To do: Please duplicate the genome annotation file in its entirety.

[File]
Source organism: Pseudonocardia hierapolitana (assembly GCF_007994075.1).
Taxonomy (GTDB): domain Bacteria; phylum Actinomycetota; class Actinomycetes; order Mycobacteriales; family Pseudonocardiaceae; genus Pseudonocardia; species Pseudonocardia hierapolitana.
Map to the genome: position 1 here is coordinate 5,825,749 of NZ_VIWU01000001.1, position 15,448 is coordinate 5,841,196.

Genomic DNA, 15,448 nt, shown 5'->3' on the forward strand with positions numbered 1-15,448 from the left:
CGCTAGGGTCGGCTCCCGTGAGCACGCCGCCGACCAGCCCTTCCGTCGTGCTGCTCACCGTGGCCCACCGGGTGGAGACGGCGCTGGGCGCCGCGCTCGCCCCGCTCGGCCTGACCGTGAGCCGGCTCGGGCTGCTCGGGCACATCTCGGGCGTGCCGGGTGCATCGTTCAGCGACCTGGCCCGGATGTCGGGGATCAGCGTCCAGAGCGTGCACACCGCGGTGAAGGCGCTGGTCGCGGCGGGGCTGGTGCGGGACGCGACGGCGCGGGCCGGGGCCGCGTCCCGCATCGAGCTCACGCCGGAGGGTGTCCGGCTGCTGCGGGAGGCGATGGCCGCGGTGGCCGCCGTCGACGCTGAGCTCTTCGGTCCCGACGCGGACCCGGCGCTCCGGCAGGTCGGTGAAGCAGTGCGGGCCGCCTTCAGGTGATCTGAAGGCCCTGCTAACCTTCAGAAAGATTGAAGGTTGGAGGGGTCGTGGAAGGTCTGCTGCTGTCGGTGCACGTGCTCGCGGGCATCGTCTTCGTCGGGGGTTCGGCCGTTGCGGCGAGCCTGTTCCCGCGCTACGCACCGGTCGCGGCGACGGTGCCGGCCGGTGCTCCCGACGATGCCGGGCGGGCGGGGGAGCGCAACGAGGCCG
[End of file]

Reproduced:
Source organism: Pseudonocardia hierapolitana (assembly GCF_007994075.1).
Taxonomy (GTDB): domain Bacteria; phylum Actinomycetota; class Actinomycetes; order Mycobacteriales; family Pseudonocardiaceae; genus Pseudonocardia; species Pseudonocardia hierapolitana.
Map to the genome: position 1 here is coordinate 5,825,749 of NZ_VIWU01000001.1, position 15,448 is coordinate 5,841,196.

Genomic DNA, 15,448 nt, shown 5'->3' on the forward strand with positions numbered 1-15,448 from the left:
CGCTAGGGTCGGCTCCCGTGAGCACGCCGCCGACCAGCCCTTCCGTCGTGCTGCTCACCGTGGCCCACCGGGTGGAGACGGCGCTGGGCGCCGCGCTCGCCCCGCTCGGCCTGACCGTGAGCCGGCTCGGGCTGCTCGGGCACATCTCGGGCGTGCCGGGTGCATCGTTCAGCGACCTGGCCCGGATGTCGGGGATCAGCGTCCAGAGCGTGCACACCGCGGTGAAGGCGCTGGTCGCGGCGGGGCTGGTGCGGGACGCGACGGCGCGGGCCGGGGCCGCGTCCCGCATCGAGCTCACGCCGGAGGGTGTCCGGCTGCTGCGGGAGGCGATGGCCGCGGTGGCCGCCGTCGACGCTGAGCTCTTCGGTCCCGACGCGGACCCGGCGCTCCGGCAGGTCGGTGAAGCAGTGCGGGCCGCCTTCAGGTGATCTGAAGGCCCTGCTAACCTTCAGAAAGATTGAAGGTTGGAGGGGTCGTGGAAGGTCTGCTGCTGTCGGTGCACGTGCTCGCGGGCATCGTCTTCGTCGGGGGTTCGGCCGTTGCGGCGAGCCTGTTCCCGCGCTACGCACCGGTCGCGGCGACGGTGCCGGCCGGTGCTCCCGACGATGCCGGGCGGGCGGGGGAGCGCAACGAGGCCG